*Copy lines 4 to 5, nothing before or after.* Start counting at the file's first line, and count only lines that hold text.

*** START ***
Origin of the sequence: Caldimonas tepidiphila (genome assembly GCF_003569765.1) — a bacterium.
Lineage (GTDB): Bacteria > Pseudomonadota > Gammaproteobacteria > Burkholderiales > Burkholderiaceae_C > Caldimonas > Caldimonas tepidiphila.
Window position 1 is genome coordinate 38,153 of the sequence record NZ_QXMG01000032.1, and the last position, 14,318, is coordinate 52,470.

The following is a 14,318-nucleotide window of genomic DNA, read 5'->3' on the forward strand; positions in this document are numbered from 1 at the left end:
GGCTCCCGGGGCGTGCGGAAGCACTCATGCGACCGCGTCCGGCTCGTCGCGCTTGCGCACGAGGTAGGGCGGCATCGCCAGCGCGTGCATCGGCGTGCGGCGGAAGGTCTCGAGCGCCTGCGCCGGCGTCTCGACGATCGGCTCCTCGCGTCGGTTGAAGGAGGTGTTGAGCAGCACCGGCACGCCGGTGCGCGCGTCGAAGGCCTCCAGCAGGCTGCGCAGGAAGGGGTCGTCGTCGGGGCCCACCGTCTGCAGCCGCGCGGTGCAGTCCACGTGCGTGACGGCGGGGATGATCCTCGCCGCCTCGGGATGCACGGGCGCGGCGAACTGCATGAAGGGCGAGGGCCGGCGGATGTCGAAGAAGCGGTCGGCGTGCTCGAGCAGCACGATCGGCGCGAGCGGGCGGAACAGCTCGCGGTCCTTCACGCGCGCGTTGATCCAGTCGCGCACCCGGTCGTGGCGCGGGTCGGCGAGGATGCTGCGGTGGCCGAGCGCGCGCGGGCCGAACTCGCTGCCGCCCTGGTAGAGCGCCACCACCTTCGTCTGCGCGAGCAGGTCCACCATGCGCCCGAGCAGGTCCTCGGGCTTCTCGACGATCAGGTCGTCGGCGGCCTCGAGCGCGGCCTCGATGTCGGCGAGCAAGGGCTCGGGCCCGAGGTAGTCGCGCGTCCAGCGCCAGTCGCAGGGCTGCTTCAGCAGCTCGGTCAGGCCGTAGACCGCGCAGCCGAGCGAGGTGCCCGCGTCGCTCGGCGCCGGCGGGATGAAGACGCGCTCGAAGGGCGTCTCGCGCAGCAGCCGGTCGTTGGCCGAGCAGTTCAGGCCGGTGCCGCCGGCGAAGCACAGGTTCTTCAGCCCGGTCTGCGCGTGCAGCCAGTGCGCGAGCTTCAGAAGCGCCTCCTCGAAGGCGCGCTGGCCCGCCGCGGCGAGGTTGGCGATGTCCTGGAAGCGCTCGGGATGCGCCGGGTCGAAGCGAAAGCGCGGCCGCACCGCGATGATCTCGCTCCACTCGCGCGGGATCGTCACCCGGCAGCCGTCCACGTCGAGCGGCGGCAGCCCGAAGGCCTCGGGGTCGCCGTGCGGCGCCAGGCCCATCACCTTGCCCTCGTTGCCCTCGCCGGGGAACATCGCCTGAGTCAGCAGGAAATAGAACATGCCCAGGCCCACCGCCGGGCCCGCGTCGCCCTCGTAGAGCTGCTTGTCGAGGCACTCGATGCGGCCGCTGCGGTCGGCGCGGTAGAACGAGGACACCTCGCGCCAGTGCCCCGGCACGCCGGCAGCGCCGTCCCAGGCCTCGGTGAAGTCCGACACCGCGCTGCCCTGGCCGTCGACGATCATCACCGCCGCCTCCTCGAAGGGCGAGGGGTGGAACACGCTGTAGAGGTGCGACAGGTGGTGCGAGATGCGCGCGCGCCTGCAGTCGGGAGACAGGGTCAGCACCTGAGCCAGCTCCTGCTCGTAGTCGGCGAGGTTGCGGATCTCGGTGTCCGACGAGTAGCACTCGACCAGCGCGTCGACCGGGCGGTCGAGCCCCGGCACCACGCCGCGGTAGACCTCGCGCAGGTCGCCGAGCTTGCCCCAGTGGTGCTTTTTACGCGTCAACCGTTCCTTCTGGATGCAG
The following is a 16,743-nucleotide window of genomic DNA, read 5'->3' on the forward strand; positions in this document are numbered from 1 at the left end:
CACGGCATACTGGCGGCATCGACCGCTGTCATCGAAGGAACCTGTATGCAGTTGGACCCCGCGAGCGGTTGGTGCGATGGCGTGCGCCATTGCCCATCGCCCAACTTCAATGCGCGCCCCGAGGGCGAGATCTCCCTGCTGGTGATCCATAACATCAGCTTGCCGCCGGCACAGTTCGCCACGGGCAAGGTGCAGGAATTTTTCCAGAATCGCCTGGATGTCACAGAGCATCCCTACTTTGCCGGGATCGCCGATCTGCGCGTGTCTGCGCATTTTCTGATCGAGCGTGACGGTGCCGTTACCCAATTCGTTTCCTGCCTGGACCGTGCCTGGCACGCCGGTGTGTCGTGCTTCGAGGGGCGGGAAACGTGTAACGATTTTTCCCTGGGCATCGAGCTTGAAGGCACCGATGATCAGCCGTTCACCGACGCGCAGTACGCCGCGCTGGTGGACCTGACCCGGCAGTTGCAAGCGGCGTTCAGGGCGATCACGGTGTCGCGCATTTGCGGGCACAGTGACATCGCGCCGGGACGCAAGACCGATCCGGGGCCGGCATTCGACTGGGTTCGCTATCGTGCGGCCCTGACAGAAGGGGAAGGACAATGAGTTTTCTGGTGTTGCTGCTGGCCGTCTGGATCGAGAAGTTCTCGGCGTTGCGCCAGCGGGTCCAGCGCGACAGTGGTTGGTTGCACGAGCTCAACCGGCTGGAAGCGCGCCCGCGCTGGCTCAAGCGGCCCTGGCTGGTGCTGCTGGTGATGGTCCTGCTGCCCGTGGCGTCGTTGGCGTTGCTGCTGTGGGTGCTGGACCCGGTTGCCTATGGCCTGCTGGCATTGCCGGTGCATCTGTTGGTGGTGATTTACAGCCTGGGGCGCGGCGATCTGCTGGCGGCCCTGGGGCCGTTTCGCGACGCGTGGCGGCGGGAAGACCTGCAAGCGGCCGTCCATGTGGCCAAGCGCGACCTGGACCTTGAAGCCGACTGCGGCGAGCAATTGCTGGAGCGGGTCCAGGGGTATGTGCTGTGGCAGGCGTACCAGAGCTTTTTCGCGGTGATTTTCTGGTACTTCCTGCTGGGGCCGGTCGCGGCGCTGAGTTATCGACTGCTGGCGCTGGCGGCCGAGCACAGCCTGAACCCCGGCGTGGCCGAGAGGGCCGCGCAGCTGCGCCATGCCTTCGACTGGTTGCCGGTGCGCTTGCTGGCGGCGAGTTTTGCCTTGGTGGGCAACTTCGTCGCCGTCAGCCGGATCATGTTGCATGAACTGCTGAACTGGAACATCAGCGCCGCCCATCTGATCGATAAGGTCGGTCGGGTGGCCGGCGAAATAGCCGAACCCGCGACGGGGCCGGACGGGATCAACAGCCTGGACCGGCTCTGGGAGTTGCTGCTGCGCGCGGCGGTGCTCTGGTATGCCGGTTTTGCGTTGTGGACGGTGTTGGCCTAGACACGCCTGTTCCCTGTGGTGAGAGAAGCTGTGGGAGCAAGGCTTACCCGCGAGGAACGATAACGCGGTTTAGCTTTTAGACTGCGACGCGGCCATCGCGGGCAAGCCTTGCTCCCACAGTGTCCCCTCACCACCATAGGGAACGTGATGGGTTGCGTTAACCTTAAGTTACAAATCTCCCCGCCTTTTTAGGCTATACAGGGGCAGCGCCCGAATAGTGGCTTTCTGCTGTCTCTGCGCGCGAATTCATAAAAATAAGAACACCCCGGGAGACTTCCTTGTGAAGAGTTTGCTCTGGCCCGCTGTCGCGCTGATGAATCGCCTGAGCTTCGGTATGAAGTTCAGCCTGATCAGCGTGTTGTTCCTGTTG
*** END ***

The following is a 14,318-nucleotide window of genomic DNA, read 5'->3' on the forward strand; positions in this document are numbered from 1 at the left end:
GGCTCCCGGGGCGTGCGGAAGCACTCATGCGACCGCGTCCGGCTCGTCGCGCTTGCGCACGAGGTAGGGCGGCATCGCCAGCGCGTGCATCGGCGTGCGGCGGAAGGTCTCGAGCGCCTGCGCCGGCGTCTCGACGATCGGCTCCTCGCGTCGGTTGAAGGAGGTGTTGAGCAGCACCGGCACGCCGGTGCGCGCGTCGAAGGCCTCCAGCAGGCTGCGCAGGAAGGGGTCGTCGTCGGGGCCCACCGTCTGCAGCCGCGCGGTGCAGTCCACGTGCGTGACGGCGGGGATGATCCTCGCCGCCTCGGGATGCACGGGCGCGGCGAACTGCATGAAGGGCGAGGGCCGGCGGATGTCGAAGAAGCGGTCGGCGTGCTCGAGCAGCACGATCGGCGCGAGCGGGCGGAACAGCTCGCGGTCCTTCACGCGCGCGTTGATCCAGTCGCGCACCCGGTCGTGGCGCGGGTCGGCGAGGATGCTGCGGTGGCCGAGCGCGCGCGGGCCGAACTCGCTGCCGCCCTGGTAGAGCGCCACCACCTTCGTCTGCGCGAGCAGGTCCACCATGCGCCCGAGCAGGTCCTCGGGCTTCTCGACGATCAGGTCGTCGGCGGCCTCGAGCGCGGCCTCGATGTCGGCGAGCAAGGGCTCGGGCCCGAGGTAGTCGCGCGTCCAGCGCCAGTCGCAGGGCTGCTTCAGCAGCTCGGTCAGGCCGTAGACCGCGCAGCCGAGCGAGGTGCCCGCGTCGCTCGGCGCCGGCGGGATGAAGACGCGCTCGAAGGGCGTCTCGCGCAGCAGCCGGTCGTTGGCCGAGCAGTTCAGGCCGGTGCCGCCGGCGAAGCACAGGTTCTTCAGCCCGGTCTGCGCGTGCAGCCAGTGCGCGAGCTTCAGAAGCGCCTCCTCGAAGGCGCGCTGGCCCGCCGCGGCGAGGTTGGCGATGTCCTGGAAGCGCTCGGGATGCGCCGGGTCGAAGCGAAAGCGCGGCCGCACCGCGATGATCTCGCTCCACTCGCGCGGGATCGTCACCCGGCAGCCGTCCACGTCGAGCGGCGGCAGCCCGAAGGCCTCGGGGTCGCCGTGCGGCGCCAGGCCCATCACCTTGCCCTCGTTGCCCTCGCCGGGGAACATCGCCTGAGTCAGCAGGAAATAGAACATGCCCAGGCCCACCGCCGGGCCCGCGTCGCCCTCGTAGAGCTGCTTGTCGAGGCACTCGATGCGGCCGCTGCGGTCGGCGCGGTAGAACGAGGACACCTCGCGCCAGTGCCCCGGCACGCCGGCAGCGCCGTCCCAGGCCTCGGTGAAGTCCGACACCGCGCTGCCCTGGCCGTCGACGATCATCACCGCCGCCTCCTCGAAGGGCGAGGGGTGGAACACGCTGTAGAGGTGCGACAGGTGGTGCGAGATGCGCGCGCGCCTGCAGTCGGGAGACAGGGTCAGCACCTGAGCCAGCTCCTGCTCGTAGTCGGCGAGGTTGCGGATCTCGGTGTCCGACGAGTAGCACTCGACCAGCGCGTCGACCGGGCGGTCGAGCCCCGGCACCACGCCGCGGTAGACCTCGCGCAGGTCGCCGAGCTTGCCCCAGTGGTGCTTTTTACGCGTCAACCGTTCCTTCTGGATGCAG